The space shuttle Discovery performed a slow backflip and then docked at the international space station on Monday, delivering a mammoth lab and two new occupants: a NASA astronaut and Buzz Lightyear.
Back at the launch site, meanwhile, NASA hurriedly set up an investigation to figure out why the launch pad suffered its worst damage in 27 years of space shuttle flight. Bricks and mortar flew off the pad during Discovery’s liftoff Saturday.
Discovery was not struck by any of the debris — engineers pored over the launch pictures to be sure of that, said LeRoy Cain, chairman of the mission management team. When asked by a reporter if NASA got lucky in that regard, he said: “I don’t like to think in terms of luck.”
Commander Mark Kelly pulled up to the space station and parked as the two spacecraft soared 210 miles (335 kilometers) above the South Pacific.
Discovery carried Japan’s prized Kibo lab, a 37-foot-long (11-meter-long), 16-ton scientific workshop. The seven shuttle astronauts and three station residents will combine forces to install the bus-size lab on Tuesday.
The shuttle crew also brought a spare toilet pump for the orbiting outpost. The space station’s Russian-built toilet broke nearly two weeks ago — forcing the crew to perform manual flushes with extra water several times a day — and engineers hope the new pump will take care of the problem.
Astronaut Gregory Chamitoff got his first look at what will be his home for the next six months. He is replacing Garrett Reisman, who has been living at the station since March.
“Garrett, you have a beautiful house,” Chamitoff said. “Oh my God, it’s so beautiful.”
The two men hugged once the hatches between them swung open. It was a group embrace, actually, with the space station’s two Russian residents joining in as well.
Also moving in for a half-year is a 12-inch (30-centimeter) action figure familiar to children almost everywhere: Buzz Lightyear, the character from the 1995 film “Toy Story” that’s always yearning to blast off “to infinity and beyond.” Disney sent up the toy as part of NASA’s toys-in-space educational program.
Right before linking up with the space station, Kelly guided Discovery through a 360-degree somersault from 600 feet (180 meters) out, allowing Reisman and one of the space station’s Russian residents to take zoom-in photos of the shuttle’s belly. The back flip became standard procedure for shuttle flights following the 2003 Columbia tragedy; Columbia was brought down by a hole in the wing, left there by flyaway fuel-tank foam.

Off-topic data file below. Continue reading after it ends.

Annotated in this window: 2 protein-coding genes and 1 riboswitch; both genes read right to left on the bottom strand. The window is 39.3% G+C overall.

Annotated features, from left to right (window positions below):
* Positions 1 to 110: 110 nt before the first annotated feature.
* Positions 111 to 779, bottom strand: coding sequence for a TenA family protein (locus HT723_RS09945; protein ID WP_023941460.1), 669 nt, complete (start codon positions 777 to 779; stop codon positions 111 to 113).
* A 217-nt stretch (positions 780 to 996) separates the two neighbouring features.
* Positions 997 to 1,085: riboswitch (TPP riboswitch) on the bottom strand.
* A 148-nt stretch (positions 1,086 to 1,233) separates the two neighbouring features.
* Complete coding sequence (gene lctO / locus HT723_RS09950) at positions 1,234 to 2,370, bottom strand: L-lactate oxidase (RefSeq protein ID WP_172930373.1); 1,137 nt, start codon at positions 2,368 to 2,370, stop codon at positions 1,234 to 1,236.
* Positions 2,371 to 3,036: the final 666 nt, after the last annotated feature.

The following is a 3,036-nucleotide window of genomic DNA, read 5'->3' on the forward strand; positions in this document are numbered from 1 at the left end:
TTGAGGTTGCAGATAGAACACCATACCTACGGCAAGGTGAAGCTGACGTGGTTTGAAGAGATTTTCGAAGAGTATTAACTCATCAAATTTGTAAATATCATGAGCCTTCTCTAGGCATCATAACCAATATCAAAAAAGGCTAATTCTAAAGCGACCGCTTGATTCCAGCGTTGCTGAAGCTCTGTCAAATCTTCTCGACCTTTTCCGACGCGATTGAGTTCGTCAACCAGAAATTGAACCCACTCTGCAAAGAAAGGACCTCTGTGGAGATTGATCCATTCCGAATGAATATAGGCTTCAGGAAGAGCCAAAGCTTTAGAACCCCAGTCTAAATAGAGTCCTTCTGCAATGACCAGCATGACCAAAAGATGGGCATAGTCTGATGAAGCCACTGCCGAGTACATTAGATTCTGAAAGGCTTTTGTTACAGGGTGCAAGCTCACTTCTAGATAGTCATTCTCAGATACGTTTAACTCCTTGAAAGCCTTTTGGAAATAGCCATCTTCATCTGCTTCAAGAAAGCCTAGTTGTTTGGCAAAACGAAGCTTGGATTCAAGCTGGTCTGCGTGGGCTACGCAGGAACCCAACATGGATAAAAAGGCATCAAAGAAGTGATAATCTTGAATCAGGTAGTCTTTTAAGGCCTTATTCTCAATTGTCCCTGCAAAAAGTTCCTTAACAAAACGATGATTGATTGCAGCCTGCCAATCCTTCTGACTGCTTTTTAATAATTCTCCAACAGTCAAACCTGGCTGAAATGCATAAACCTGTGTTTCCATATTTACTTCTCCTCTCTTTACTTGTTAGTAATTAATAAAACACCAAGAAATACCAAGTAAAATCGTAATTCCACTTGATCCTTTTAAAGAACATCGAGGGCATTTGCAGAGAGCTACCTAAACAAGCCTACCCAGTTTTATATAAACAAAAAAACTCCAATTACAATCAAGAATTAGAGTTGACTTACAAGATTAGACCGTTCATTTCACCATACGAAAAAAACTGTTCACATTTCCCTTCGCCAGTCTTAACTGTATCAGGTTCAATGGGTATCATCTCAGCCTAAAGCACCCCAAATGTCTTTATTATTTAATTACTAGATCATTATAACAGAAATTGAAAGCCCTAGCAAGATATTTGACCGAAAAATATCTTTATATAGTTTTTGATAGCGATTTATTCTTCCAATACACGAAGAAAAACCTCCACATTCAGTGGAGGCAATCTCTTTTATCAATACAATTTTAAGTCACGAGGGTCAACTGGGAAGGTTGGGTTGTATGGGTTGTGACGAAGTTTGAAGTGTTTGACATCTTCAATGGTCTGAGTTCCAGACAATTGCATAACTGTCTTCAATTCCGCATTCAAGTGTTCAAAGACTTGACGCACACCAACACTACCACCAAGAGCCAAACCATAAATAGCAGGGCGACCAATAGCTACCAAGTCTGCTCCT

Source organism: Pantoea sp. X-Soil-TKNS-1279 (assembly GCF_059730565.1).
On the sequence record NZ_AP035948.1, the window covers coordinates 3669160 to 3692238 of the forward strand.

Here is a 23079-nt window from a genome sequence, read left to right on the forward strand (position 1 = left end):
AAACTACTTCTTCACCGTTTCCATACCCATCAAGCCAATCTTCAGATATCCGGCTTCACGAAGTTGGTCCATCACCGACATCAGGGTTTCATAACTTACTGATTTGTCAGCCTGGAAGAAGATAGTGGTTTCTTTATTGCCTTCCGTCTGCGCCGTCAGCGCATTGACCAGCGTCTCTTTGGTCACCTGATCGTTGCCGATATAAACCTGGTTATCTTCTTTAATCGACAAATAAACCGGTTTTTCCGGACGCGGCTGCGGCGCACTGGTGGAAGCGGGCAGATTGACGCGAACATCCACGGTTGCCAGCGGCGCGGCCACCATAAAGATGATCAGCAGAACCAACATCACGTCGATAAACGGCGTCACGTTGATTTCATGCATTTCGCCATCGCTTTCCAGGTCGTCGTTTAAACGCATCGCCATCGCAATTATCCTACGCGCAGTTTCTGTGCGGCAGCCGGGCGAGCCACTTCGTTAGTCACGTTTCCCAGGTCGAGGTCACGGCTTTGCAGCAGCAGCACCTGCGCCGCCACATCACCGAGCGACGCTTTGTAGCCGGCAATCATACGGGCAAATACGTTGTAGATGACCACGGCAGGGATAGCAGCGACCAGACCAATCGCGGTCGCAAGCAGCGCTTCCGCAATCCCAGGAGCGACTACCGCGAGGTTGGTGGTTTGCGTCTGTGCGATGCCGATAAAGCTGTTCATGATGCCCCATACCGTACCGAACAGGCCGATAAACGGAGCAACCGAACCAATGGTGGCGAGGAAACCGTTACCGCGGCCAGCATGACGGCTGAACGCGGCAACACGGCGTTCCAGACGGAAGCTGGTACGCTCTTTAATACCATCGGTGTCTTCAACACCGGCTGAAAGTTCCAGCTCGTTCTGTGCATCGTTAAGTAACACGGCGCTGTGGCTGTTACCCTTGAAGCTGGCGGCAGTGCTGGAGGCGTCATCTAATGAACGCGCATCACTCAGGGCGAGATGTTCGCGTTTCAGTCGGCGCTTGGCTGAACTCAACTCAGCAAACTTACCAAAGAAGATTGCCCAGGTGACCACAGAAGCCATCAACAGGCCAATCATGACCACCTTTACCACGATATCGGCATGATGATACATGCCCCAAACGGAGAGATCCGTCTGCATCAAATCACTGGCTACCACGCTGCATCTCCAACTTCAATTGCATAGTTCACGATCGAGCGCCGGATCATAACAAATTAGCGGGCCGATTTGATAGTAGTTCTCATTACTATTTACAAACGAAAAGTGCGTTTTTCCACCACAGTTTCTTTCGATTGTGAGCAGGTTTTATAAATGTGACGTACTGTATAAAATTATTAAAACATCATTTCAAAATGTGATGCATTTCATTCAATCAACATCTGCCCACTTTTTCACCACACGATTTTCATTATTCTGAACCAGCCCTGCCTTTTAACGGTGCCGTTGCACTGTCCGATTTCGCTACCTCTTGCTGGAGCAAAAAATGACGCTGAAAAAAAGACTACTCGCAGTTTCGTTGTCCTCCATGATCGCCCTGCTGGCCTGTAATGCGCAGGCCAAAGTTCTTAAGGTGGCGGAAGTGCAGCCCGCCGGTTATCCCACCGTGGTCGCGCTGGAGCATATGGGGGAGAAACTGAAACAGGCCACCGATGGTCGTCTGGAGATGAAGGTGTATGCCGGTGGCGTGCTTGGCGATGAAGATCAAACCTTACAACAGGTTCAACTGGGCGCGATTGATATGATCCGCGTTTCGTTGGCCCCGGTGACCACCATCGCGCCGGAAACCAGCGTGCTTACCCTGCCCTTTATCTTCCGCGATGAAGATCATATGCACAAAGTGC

Imagery experts will pore over these 302 digital pictures — as well as the multitude of launch images — to see whether Discovery is in good enough shape to re-enter safely on June 14. About five pieces of foam insulation broke off the external fuel tank during liftoff, and one or two of them may have hit the shuttle. But the pieces, it’s believed, came off too late in the launch to do any damage.
As for the launch pad damage, the worst of it, by far, was in the brick-lined trench that is designed to deflect the flames at booster rocket ignition.
A large section of the flame trench — 20 feet by 75 feet (6 by 23 meters) — broke apart, and chunks of the large heat-resistant fire bricks and concrete mortar were scattered all the way past the chain-link fence 1,800 feet (550 meters) away. The fence was damaged in places.
The pieces of debris ranged in size from a pebble to entire bricks.
The flame trench — dating back to the 1960s Apollo era — is inspected regularly and undergoes periodic repair, Cain said. “Something happened specific to this mission,” he said at a news conference.
NASA does not need to use the pad again until the next shuttle launch in October. Cain said the space agency will need to understand what happened — and prevent it from happening again — before another shuttle can take off from that pad.
He said it was unlikely that the October mission — astronauts’ final trip to the Hubble Space Telescope — would be delayed as a result of the launch pad damage.